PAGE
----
FIT For Life Forever, which has on its team a nutritional therapist, a doctor who specialises in nutritional medicine, and a fitness trainer, also offers tailor-made health days for churches.

"There is a tremendous need not only for those who are obese in church, but for all of us, to take on board the importance of looking after our bodies," Mrs Prosser says.

"I don't think that I've ever sat in a sermon, in 40 or 50 years as a Christian, where I have heard a message about how we need to look after our bodies, and try and maintain a healthy weight.

"It can be compassion as to why we don't do that, because we don't want to draw attention to people who might be overweight. Therefore, a wider message on a healthy lifestyle rather than on losing weight is a better route; of course, lots of ministers need to lose weight themselves."

Mrs Darwent agrees. "We need to remind people that God is interested in the whole of us - our physical health, spiritual health, and social and mental health, and encourage people to exercise more. People are not taught to prioritise exercise as part of their lifestyle. That could be promoted from the front."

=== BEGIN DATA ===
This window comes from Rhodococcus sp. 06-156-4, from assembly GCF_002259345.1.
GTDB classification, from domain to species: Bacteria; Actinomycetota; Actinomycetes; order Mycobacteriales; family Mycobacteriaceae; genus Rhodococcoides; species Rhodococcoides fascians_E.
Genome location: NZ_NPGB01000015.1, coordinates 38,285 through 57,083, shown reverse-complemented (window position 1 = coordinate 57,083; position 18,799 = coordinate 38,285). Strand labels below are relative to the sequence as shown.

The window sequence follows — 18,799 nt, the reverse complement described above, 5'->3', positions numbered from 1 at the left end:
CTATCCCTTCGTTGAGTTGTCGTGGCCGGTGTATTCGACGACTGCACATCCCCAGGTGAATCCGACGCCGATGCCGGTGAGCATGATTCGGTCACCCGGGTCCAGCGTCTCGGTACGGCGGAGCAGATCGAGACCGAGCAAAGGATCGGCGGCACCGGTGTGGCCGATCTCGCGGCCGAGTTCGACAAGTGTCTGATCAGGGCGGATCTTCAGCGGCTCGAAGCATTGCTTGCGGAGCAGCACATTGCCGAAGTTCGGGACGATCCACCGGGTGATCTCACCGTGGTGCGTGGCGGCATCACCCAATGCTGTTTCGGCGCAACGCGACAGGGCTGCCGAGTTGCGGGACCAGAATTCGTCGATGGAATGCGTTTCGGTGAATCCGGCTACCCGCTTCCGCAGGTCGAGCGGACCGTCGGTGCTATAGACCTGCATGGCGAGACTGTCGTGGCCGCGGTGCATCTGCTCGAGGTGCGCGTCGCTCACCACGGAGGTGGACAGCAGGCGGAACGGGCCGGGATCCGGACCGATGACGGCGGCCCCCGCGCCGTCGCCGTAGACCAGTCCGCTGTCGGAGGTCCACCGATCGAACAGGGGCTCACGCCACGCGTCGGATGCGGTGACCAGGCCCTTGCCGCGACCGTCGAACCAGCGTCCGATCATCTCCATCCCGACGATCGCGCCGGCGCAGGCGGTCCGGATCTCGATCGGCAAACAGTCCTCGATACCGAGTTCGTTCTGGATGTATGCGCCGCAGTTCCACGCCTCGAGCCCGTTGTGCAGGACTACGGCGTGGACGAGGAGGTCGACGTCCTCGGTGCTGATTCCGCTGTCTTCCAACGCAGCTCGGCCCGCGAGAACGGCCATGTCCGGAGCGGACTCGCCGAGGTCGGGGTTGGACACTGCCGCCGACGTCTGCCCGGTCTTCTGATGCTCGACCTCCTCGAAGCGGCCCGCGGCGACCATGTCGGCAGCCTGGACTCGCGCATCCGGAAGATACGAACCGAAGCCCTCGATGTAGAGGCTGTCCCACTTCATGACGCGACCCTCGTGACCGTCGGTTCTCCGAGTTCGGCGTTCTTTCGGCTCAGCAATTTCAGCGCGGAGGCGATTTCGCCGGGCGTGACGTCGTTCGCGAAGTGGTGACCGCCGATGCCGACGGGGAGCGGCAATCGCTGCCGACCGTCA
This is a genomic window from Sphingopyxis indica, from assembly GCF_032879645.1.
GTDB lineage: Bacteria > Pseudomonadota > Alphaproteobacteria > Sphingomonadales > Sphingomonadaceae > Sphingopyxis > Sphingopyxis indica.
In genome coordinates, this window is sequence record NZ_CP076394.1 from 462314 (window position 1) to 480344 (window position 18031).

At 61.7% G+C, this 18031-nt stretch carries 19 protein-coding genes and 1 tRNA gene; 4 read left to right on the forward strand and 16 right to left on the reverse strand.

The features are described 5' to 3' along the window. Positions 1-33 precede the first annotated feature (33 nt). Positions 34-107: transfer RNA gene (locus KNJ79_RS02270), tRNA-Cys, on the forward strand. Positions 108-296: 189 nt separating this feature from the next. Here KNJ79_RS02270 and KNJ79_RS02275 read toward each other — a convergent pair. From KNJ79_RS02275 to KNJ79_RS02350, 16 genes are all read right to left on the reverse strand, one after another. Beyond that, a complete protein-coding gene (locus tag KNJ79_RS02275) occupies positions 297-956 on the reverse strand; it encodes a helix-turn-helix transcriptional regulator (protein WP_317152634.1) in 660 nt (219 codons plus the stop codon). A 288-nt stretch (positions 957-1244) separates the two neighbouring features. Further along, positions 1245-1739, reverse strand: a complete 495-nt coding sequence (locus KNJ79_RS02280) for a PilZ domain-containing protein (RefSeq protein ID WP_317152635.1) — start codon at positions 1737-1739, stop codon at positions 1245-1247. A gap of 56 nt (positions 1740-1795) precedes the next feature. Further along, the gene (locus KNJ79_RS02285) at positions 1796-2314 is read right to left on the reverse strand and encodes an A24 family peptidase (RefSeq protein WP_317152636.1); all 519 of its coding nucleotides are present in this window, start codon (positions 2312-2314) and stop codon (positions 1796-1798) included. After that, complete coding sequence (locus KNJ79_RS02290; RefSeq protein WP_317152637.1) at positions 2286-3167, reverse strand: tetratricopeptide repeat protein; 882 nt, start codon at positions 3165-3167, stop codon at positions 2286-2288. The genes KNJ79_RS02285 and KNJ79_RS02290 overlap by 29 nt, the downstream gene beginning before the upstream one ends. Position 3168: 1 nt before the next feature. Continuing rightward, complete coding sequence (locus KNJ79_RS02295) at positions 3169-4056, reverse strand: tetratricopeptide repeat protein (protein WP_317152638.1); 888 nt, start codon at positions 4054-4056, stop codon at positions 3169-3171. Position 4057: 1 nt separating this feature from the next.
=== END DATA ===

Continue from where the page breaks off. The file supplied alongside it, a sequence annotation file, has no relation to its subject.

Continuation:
Ms Surry suggests that churches should promote the provision that others are providing. "Rather than lay on an exercise programme at the church, I encourage people to use the council provision," Mrs Darwent says, "because Enfield borough has a walking group in every park, and the open-air gyms springing up; it's also a good way of getting out, mixing with non-churchpeople and having interesting conversations."

The issue of a healthy life "does need to come on to the agenda more," Mrs Gilhespy says. "We know that 30,000 Britons die each year as a result of obesity-related conditions. It's a problem that's affecting the majority of us now. Not all of us are obese, but most of us are overweight," Mr Talmage says.

Mrs Prosser concludes: "Diets represent legalism in our life: don't touch this, don't touch that. The Church is uniquely placed to deliver the message that we need to look after our health as a message of grace, and where people can find help and support through God and the Christian community."